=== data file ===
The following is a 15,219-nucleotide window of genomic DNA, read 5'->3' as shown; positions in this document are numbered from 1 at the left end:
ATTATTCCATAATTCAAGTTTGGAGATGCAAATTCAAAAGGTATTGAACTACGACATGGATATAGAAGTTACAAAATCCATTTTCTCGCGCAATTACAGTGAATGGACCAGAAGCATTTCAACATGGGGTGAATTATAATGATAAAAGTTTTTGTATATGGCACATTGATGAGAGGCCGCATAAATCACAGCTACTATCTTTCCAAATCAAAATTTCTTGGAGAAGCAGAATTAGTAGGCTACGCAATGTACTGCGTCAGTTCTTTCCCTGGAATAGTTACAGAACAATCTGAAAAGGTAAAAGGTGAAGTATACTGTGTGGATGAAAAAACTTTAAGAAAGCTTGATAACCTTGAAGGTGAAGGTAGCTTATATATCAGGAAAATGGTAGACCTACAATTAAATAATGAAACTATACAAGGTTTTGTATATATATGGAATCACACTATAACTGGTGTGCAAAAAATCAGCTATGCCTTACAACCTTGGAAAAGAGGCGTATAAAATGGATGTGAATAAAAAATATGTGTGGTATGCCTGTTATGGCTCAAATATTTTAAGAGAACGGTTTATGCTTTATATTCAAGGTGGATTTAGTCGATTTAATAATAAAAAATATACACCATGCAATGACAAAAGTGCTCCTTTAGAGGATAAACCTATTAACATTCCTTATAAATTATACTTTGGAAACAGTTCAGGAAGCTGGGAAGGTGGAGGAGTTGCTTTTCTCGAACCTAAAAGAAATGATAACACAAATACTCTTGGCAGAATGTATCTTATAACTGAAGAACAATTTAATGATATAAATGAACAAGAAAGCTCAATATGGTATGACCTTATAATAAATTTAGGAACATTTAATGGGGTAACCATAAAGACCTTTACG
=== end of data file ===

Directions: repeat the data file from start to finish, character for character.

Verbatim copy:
The following is a 15,219-nucleotide window of genomic DNA, read 5'->3' as shown; positions in this document are numbered from 1 at the left end:
ATTATTCCATAATTCAAGTTTGGAGATGCAAATTCAAAAGGTATTGAACTACGACATGGATATAGAAGTTACAAAATCCATTTTCTCGCGCAATTACAGTGAATGGACCAGAAGCATTTCAACATGGGGTGAATTATAATGATAAAAGTTTTTGTATATGGCACATTGATGAGAGGCCGCATAAATCACAGCTACTATCTTTCCAAATCAAAATTTCTTGGAGAAGCAGAATTAGTAGGCTACGCAATGTACTGCGTCAGTTCTTTCCCTGGAATAGTTACAGAACAATCTGAAAAGGTAAAAGGTGAAGTATACTGTGTGGATGAAAAAACTTTAAGAAAGCTTGATAACCTTGAAGGTGAAGGTAGCTTATATATCAGGAAAATGGTAGACCTACAATTAAATAATGAAACTATACAAGGTTTTGTATATATATGGAATCACACTATAACTGGTGTGCAAAAAATCAGCTATGCCTTACAACCTTGGAAAAGAGGCGTATAAAATGGATGTGAATAAAAAATATGTGTGGTATGCCTGTTATGGCTCAAATATTTTAAGAGAACGGTTTATGCTTTATATTCAAGGTGGATTTAGTCGATTTAATAATAAAAAATATACACCATGCAATGACAAAAGTGCTCCTTTAGAGGATAAACCTATTAACATTCCTTATAAATTATACTTTGGAAACAGTTCAGGAAGCTGGGAAGGTGGAGGAGTTGCTTTTCTCGAACCTAAAAGAAATGATAACACAAATACTCTTGGCAGAATGTATCTTATAACTGAAGAACAATTTAATGATATAAATGAACAAGAAAGCTCAATATGGTATGACCTTATAATAAATTTAGGAACATTTAATGGGGTAACCATAAAGACCTTTACG